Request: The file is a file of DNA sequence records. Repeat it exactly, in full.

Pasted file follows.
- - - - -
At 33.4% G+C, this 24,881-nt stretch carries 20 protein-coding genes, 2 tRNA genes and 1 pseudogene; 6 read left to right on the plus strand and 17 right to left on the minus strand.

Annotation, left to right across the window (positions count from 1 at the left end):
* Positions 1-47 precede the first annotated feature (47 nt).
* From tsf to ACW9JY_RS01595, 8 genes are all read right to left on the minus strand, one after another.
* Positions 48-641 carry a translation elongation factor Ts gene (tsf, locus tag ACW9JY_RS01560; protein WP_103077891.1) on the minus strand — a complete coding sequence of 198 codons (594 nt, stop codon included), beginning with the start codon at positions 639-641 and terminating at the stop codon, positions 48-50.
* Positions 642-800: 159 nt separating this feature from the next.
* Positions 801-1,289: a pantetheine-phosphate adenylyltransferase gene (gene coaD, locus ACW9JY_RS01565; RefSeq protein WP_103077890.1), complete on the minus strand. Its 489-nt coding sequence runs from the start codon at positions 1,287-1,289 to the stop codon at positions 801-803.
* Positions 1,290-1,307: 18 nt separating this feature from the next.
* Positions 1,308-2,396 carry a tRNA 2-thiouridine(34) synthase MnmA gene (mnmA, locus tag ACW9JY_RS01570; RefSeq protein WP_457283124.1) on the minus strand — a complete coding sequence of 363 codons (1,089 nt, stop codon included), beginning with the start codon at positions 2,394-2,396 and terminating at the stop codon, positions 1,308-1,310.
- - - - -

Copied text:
At 33.4% G+C, this 24,881-nt stretch carries 20 protein-coding genes, 2 tRNA genes and 1 pseudogene; 6 read left to right on the plus strand and 17 right to left on the minus strand.

Annotation, left to right across the window (positions count from 1 at the left end):
* Positions 1-47 precede the first annotated feature (47 nt).
* From tsf to ACW9JY_RS01595, 8 genes are all read right to left on the minus strand, one after another.
* Positions 48-641 carry a translation elongation factor Ts gene (tsf, locus tag ACW9JY_RS01560; protein WP_103077891.1) on the minus strand — a complete coding sequence of 198 codons (594 nt, stop codon included), beginning with the start codon at positions 639-641 and terminating at the stop codon, positions 48-50.
* Positions 642-800: 159 nt separating this feature from the next.
* Positions 801-1,289: a pantetheine-phosphate adenylyltransferase gene (gene coaD, locus ACW9JY_RS01565; RefSeq protein WP_103077890.1), complete on the minus strand. Its 489-nt coding sequence runs from the start codon at positions 1,287-1,289 to the stop codon at positions 801-803.
* Positions 1,290-1,307: 18 nt separating this feature from the next.
* Positions 1,308-2,396 carry a tRNA 2-thiouridine(34) synthase MnmA gene (mnmA, locus tag ACW9JY_RS01570; RefSeq protein WP_457283124.1) on the minus strand — a complete coding sequence of 363 codons (1,089 nt, stop codon included), beginning with the start codon at positions 2,394-2,396 and terminating at the stop codon, positions 1,308-1,310.